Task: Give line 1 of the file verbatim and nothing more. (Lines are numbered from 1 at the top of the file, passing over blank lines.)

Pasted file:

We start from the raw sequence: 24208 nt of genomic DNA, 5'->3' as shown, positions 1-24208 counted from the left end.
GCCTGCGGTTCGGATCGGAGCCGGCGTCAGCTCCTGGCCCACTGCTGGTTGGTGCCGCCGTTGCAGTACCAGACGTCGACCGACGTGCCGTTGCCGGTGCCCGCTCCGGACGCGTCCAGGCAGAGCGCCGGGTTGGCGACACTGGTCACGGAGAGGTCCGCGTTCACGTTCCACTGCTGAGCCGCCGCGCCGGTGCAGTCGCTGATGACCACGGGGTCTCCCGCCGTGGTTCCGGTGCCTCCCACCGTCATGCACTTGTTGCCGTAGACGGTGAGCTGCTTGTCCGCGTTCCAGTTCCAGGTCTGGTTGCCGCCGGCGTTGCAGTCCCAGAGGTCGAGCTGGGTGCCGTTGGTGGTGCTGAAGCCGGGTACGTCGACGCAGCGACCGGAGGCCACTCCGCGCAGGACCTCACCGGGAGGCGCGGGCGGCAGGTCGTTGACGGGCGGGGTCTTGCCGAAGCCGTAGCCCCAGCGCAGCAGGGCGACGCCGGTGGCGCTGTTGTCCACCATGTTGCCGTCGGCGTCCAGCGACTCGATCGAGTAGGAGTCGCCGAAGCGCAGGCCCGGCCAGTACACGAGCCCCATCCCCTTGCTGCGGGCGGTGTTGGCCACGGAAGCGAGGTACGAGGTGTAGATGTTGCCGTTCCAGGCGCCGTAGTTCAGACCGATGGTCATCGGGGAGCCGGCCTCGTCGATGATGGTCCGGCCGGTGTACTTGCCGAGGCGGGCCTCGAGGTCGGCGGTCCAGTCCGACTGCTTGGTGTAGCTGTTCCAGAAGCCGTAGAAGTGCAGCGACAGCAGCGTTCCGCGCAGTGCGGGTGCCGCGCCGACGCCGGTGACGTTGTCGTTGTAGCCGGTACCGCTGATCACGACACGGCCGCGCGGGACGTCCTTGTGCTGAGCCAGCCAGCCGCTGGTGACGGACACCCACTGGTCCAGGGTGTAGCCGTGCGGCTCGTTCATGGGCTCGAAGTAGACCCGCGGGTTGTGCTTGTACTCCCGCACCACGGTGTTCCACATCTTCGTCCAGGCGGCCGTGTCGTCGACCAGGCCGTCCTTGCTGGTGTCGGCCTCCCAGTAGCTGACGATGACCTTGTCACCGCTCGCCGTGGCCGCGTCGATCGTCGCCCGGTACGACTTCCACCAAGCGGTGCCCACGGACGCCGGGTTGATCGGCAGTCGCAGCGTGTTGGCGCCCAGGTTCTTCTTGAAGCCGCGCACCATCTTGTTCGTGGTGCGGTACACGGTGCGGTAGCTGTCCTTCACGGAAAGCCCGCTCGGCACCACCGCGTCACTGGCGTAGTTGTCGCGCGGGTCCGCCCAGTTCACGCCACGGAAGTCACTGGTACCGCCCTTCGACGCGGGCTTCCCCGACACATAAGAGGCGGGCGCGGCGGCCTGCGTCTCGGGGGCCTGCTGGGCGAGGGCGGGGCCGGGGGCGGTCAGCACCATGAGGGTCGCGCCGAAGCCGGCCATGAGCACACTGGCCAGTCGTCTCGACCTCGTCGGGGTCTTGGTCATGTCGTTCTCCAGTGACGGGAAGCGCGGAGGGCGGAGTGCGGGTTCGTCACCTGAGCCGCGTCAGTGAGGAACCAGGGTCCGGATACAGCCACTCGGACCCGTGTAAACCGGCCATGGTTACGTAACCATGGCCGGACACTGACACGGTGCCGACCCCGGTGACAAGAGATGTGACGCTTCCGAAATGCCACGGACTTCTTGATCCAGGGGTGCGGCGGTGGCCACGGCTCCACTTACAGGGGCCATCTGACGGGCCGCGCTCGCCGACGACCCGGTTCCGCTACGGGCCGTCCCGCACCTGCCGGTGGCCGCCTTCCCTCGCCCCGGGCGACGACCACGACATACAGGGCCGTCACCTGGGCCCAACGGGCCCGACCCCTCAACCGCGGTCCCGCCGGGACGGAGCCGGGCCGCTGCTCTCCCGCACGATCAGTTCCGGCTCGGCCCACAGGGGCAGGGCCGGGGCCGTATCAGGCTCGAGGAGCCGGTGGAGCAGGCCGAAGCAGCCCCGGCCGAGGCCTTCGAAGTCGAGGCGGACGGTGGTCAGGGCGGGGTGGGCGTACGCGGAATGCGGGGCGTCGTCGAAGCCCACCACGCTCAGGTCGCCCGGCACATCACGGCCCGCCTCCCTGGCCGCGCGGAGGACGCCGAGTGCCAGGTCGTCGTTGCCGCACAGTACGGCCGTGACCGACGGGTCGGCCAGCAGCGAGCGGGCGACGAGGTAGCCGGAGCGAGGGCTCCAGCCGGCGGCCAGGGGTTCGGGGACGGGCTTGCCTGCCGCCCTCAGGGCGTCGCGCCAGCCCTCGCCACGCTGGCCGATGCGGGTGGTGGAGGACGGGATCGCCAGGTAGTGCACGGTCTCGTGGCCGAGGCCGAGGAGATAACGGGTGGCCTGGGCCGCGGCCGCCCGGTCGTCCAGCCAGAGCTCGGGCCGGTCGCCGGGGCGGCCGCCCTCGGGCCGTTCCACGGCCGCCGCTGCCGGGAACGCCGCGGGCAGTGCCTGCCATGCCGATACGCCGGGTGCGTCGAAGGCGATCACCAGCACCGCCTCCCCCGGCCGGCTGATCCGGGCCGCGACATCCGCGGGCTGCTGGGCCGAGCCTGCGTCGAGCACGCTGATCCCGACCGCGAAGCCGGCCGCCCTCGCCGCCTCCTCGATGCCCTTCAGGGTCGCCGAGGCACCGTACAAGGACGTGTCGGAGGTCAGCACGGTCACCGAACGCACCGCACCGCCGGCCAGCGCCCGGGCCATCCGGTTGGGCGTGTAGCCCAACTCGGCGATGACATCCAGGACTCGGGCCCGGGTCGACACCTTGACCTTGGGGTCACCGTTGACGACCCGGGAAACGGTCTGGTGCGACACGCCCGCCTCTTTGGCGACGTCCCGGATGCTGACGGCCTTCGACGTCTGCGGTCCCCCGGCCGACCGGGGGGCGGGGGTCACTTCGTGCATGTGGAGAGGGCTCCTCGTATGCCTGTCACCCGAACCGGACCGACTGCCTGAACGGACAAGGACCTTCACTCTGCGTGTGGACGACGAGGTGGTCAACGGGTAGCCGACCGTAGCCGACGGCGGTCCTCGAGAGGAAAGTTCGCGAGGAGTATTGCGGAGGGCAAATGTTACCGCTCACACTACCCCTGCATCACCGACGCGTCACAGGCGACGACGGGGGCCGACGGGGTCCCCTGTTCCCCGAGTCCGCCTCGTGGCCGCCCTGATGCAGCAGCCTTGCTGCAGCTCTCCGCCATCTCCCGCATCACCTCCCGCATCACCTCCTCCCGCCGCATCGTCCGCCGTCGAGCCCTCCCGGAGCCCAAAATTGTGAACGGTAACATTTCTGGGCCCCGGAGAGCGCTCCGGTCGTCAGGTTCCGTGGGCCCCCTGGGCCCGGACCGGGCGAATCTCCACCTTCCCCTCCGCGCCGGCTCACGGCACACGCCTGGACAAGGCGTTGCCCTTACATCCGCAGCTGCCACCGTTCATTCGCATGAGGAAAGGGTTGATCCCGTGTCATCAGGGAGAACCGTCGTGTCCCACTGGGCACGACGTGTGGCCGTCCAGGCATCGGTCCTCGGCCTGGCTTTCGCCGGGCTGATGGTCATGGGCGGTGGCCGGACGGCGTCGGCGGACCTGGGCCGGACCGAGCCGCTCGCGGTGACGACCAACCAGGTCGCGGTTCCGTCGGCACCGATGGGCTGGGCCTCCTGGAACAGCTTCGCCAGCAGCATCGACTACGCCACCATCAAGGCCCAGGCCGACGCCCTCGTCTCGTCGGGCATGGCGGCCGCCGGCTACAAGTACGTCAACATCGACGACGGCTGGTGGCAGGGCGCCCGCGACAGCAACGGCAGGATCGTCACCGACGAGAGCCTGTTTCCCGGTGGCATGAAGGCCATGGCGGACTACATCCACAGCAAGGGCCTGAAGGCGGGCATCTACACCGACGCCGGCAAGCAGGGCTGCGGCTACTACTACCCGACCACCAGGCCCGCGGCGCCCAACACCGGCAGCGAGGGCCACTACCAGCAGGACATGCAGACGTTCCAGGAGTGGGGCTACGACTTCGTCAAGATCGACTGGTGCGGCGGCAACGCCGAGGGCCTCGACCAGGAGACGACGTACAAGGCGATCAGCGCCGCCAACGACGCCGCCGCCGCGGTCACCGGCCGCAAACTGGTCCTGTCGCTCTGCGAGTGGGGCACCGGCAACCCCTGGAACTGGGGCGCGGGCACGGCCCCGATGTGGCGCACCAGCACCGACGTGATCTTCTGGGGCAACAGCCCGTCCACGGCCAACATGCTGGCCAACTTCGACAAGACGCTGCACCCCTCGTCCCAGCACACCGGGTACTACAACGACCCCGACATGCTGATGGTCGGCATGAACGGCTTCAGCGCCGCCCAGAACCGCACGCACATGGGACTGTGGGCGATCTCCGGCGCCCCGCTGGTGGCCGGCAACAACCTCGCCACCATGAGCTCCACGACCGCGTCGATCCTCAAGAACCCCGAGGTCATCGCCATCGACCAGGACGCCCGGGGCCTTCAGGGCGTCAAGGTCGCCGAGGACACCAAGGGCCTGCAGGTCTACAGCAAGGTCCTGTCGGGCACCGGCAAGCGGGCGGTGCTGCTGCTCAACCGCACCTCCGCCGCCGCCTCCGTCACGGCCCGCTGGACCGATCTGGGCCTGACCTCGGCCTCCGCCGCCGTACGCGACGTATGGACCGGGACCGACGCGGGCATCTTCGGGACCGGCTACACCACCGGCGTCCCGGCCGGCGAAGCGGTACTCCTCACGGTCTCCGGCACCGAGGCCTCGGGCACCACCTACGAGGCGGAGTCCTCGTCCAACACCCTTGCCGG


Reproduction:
We start from the raw sequence: 24208 nt of genomic DNA, 5'->3' as shown, positions 1-24208 counted from the left end.